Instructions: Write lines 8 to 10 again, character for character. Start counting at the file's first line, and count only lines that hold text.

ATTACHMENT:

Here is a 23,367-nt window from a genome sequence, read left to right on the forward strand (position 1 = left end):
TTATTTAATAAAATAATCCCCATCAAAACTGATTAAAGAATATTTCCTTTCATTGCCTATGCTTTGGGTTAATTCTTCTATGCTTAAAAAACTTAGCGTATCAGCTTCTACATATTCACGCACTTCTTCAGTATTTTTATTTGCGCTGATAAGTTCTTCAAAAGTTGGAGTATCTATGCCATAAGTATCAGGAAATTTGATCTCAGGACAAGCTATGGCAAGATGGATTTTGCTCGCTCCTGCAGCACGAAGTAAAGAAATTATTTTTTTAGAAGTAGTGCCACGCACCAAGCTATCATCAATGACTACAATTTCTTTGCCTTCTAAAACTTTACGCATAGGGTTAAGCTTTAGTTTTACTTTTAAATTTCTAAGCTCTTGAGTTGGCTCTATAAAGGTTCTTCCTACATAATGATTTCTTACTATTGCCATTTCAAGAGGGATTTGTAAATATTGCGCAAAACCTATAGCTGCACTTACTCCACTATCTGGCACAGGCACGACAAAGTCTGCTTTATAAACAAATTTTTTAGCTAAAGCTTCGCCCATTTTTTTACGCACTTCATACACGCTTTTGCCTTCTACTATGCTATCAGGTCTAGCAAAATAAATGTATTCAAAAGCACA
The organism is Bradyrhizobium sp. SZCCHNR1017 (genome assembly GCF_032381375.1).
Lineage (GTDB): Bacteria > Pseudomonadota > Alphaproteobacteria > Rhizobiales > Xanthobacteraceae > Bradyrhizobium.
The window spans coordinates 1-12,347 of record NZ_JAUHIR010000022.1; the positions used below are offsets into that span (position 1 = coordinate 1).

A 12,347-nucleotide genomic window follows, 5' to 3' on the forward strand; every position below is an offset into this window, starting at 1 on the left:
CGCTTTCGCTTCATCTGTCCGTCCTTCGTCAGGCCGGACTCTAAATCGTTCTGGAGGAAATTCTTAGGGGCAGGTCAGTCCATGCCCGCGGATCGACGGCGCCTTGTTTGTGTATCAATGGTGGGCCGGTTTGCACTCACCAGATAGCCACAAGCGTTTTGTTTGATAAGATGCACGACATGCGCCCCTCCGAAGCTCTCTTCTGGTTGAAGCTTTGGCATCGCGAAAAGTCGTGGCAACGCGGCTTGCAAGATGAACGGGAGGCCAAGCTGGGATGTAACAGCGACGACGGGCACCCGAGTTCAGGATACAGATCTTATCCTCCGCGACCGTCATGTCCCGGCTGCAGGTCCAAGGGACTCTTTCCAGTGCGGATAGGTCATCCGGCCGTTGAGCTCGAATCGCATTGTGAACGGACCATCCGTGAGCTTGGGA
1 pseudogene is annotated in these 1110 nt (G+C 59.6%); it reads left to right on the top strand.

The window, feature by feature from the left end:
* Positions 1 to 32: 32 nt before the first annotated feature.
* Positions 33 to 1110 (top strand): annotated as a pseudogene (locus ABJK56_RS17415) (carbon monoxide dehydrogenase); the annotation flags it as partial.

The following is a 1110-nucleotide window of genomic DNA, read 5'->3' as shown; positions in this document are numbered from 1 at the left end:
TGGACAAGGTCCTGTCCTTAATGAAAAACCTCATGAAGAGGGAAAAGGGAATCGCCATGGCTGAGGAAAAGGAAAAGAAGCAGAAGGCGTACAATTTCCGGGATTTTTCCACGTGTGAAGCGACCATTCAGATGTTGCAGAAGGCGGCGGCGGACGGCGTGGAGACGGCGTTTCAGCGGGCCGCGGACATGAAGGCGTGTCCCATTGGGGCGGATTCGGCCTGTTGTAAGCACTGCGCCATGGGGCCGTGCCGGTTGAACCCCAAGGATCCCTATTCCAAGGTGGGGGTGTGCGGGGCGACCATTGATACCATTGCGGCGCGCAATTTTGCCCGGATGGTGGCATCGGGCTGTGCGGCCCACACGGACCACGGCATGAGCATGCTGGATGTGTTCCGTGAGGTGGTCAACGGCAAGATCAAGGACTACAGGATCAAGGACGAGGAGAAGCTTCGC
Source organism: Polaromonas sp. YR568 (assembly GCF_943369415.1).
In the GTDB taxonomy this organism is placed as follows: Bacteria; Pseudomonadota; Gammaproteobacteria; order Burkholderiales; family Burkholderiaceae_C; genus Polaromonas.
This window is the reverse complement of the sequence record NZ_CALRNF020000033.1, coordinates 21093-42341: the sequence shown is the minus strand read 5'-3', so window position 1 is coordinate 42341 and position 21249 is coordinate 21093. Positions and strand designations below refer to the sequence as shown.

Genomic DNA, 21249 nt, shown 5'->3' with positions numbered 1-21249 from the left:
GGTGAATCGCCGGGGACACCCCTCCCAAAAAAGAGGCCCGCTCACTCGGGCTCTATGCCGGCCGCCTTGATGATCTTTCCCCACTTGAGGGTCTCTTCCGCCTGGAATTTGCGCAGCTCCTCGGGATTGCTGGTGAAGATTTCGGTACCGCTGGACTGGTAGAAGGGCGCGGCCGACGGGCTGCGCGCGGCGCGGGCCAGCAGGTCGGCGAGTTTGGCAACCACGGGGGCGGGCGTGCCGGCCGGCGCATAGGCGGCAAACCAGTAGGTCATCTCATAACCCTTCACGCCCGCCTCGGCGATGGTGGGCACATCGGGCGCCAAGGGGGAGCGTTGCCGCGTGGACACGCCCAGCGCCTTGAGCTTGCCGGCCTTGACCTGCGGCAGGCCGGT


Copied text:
1 pseudogene is annotated in these 1110 nt (G+C 59.6%); it reads left to right on the top strand.

The window, feature by feature from the left end:
* Positions 1 to 32: 32 nt before the first annotated feature.